Here response -

        So let me get this straight: you're holding my emails hostage until you get $19.95 from me? I checked your policies, and didn't see that listed. This hardly seems like a customer-friendly policy, especially toward someone like me, who has been with Lycos for several years. There were many times when Lycos was not in compliance with its own terms of service, and I didn't try to extort $19.95 from you.
        This is just the snippets she cut and pasted on her blog. Not the full emails. I'd love to see them. She sounds like she has already gone of on him in the first reply. Nothing about his initial email is rude or unprofessional. She on the other hand is rude and whining about their policies and accusing them of not being in compliance with their own terms of service (which they can arbitrarily change of course) and of extortion... over 20 bucks.

        Now you might argue that she is a customer that thats hardly justification. A more compelling argument is that its his job to never lose his cool and always be polite. So he'll get fired over this. Which is a shame because in my book he tried to do his job and dealt with an angry customer the right way. People don't like it when your firm and clear with them and want things sugar coated. She wasn't worth it. She hasn't ever paid them a dime herself so her being a customer itself is debatable - user yes. She was eyeballs for advertising. She didn't backup her mail. She didn't feel that two years worth of email was worth logging in to check up on every thirty days. She didn't pay 20 bucks to get it back when she lost it. IMHO her email is rude and accusatory. No sympathy.
        • by paeanblack (191171) on Friday February 02, 2007 @09:51PM (#17868722)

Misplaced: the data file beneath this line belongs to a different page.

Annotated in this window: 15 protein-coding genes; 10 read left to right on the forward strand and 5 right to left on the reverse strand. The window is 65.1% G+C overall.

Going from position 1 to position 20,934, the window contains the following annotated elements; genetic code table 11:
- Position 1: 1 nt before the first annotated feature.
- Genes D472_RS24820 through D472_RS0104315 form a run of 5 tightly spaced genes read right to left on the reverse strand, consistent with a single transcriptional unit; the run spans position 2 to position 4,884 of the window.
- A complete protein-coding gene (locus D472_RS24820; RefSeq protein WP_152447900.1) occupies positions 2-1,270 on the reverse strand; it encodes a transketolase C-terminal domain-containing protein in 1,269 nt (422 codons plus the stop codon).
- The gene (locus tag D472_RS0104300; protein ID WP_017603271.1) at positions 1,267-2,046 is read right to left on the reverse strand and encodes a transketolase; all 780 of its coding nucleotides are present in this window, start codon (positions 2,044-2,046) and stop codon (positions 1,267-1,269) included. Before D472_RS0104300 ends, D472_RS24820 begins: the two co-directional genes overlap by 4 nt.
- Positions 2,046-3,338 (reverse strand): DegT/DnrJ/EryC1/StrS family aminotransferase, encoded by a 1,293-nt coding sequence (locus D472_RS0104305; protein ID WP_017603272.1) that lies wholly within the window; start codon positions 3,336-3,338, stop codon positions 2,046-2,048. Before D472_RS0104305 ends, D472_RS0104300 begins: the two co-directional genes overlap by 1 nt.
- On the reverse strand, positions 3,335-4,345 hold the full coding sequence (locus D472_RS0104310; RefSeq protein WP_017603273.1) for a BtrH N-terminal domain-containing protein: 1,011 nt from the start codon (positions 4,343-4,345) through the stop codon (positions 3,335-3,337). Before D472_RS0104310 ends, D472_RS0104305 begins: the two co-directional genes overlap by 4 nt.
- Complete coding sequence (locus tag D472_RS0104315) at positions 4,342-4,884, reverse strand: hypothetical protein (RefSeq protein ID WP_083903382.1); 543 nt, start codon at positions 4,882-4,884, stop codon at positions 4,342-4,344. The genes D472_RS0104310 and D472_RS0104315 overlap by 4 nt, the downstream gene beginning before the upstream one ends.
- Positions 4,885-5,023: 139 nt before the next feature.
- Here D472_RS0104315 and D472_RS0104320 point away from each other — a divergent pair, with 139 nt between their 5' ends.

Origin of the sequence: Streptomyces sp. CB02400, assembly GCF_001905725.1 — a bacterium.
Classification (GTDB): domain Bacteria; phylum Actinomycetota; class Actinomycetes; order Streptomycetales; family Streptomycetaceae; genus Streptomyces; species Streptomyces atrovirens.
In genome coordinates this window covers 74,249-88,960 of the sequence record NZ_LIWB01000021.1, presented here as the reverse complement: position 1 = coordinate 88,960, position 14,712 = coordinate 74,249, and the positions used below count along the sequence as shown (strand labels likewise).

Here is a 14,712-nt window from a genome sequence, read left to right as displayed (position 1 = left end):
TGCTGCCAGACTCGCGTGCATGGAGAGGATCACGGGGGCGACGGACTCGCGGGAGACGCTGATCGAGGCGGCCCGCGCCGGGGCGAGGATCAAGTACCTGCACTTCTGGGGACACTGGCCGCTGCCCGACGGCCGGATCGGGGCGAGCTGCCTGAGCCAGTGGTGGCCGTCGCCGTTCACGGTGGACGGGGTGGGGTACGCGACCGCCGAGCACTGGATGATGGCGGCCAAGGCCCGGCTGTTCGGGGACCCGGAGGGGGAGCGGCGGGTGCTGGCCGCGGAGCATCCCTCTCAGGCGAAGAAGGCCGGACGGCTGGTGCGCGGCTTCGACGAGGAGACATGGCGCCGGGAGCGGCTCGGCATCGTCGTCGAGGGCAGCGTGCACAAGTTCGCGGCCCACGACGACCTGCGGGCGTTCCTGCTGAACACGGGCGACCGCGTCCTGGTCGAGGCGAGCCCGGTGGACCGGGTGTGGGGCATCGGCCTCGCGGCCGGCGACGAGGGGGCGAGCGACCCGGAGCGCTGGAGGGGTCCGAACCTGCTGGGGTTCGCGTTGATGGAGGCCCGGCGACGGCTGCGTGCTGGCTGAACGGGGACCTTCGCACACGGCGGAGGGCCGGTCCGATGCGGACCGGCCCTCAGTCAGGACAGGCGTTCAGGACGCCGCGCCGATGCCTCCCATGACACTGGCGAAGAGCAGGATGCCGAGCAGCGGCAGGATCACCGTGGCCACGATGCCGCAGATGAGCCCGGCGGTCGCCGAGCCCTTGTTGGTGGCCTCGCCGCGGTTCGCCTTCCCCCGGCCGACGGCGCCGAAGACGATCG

Now you might argue that she is a customer that thats hardly justification. A more compelling argument is that its his job to never lose his cool and always be polite. So he'll get fired over this. Which is a shame because in my book he tried to do his job and dealt with an angry customer the right way. People don't like it when your firm and clear with them and want things sugar coated. She wasn't worth it.

          She also doesn't know how to get things her way.

          Never let your first point of contact with customer service escalate the call if the problem is actually your fault. Keep trying different avenues of approach until you hit the soft spot. Push for empathy, and don't blame anyone or anything. Use phrases like "I've really found myself in a bind here, and I'm not sure who can help me out." Note the important implications of "found myself"="could happen to anyone", "in a bind"="not quite life-or-death", "I'm not sure who"=easy handoff for the stonewallers, and "who can help me out"="obviously someone can help me". There will always be some eager trainee that doesn't know or a jaded short-timer that doesn't care about corporate policy. Let them be your hero. If possible, target the opposite sex.

          If you still can't find a way in, then politely escalate the issue. Never mention how many times you contacted them or what the other contacts told you. That's the difference between desperation and nagging.
        • by tkrotchko (124118) * on Friday February 02, 2007 @10:56PM (#17869206) Homepage
          "Which is a shame because in my book he tried to do his job and dealt with an angry customer the right way."

          Actually, he didn't.

          Let's assume you're right and that the woman was out of line, and that the guy was 100% right.

          Here's his one-time response.

          "Dear :